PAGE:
Q:

What is the difference between a senator and congressman?

A:

A senator is a congressman, a congressman isn't necessarily a senator. Congress is made up of the Senate and the House of Representatives, and both senators and representatives of the House are referred to as congressmen. A senator can always be referred to as a congressman, but a congressman is not necessarily a senator in the event they are a representative.

The upper chamber of the U.S. Congress is the Senate, and the lower chamber is the House of Representatives. There are 100 sitting senators, and each of the 50 states has two senators. Depending on the size of the state in question, one senator can represent between 1 million and 37 million people. Senators serve staggered terms of 6 years.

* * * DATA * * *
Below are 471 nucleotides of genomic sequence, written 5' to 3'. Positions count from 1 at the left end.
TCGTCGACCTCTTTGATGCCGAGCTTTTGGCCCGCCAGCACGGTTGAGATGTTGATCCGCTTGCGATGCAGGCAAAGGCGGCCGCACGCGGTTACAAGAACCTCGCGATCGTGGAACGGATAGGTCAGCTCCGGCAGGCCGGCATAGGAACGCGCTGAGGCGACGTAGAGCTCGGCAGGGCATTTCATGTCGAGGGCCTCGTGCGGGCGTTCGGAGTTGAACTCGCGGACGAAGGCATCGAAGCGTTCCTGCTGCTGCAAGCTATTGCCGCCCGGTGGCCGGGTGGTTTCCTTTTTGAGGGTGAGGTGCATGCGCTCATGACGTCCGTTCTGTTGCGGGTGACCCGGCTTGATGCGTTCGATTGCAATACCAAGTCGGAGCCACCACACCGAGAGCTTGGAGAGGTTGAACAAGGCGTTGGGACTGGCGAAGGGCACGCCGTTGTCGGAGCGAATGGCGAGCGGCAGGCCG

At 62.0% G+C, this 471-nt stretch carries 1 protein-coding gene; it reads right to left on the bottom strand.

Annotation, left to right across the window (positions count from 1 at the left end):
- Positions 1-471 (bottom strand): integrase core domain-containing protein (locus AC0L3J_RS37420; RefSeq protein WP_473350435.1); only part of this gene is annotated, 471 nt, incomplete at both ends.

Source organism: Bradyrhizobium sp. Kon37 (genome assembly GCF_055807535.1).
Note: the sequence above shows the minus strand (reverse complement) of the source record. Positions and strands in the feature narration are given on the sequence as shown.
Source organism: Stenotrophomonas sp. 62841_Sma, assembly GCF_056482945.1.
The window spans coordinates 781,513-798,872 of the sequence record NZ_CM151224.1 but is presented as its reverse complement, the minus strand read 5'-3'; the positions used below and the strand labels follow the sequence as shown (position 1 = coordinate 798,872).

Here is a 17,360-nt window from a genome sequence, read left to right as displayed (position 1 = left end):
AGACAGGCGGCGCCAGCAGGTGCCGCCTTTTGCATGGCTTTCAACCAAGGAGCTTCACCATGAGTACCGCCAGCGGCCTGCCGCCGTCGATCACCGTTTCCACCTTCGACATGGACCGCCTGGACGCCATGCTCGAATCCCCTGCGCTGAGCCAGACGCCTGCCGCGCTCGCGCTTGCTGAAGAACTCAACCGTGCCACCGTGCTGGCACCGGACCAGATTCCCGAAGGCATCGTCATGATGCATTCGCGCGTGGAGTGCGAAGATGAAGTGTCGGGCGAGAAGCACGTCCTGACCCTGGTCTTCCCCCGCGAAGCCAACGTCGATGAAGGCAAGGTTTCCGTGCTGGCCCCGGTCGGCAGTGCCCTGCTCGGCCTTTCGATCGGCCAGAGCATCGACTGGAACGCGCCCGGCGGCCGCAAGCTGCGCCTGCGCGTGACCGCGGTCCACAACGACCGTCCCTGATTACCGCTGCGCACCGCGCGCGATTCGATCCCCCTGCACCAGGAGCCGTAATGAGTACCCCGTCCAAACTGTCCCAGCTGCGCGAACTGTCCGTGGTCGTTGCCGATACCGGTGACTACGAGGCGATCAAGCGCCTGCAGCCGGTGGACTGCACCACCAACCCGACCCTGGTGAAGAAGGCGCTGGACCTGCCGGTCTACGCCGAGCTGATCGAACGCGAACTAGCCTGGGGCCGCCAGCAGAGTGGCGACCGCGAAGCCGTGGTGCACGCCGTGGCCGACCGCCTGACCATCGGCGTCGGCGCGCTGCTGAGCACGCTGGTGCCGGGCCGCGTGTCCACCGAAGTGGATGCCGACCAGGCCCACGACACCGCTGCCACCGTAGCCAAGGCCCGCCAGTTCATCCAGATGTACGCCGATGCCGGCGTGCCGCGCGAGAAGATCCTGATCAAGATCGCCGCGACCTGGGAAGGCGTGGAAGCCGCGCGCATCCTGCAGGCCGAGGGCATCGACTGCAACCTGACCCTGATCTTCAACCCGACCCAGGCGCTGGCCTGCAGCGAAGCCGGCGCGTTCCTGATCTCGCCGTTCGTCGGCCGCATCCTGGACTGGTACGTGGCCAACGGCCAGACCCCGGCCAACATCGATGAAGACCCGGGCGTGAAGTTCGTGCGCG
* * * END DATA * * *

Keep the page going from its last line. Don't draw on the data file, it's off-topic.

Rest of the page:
There are 435 house representatives for each of the nation's 435 congressional districts. Each congressional district has a little over 700,000 people, and each district elects a representative to serve terms of 2 years in length. In general, the House and the Senate have an equal amount of legislative authority. Congress serves an important part in the operation of national defense. Congress has the exclusive power to make declaration of war, to augment the armed forces and to dictate rules for the military.


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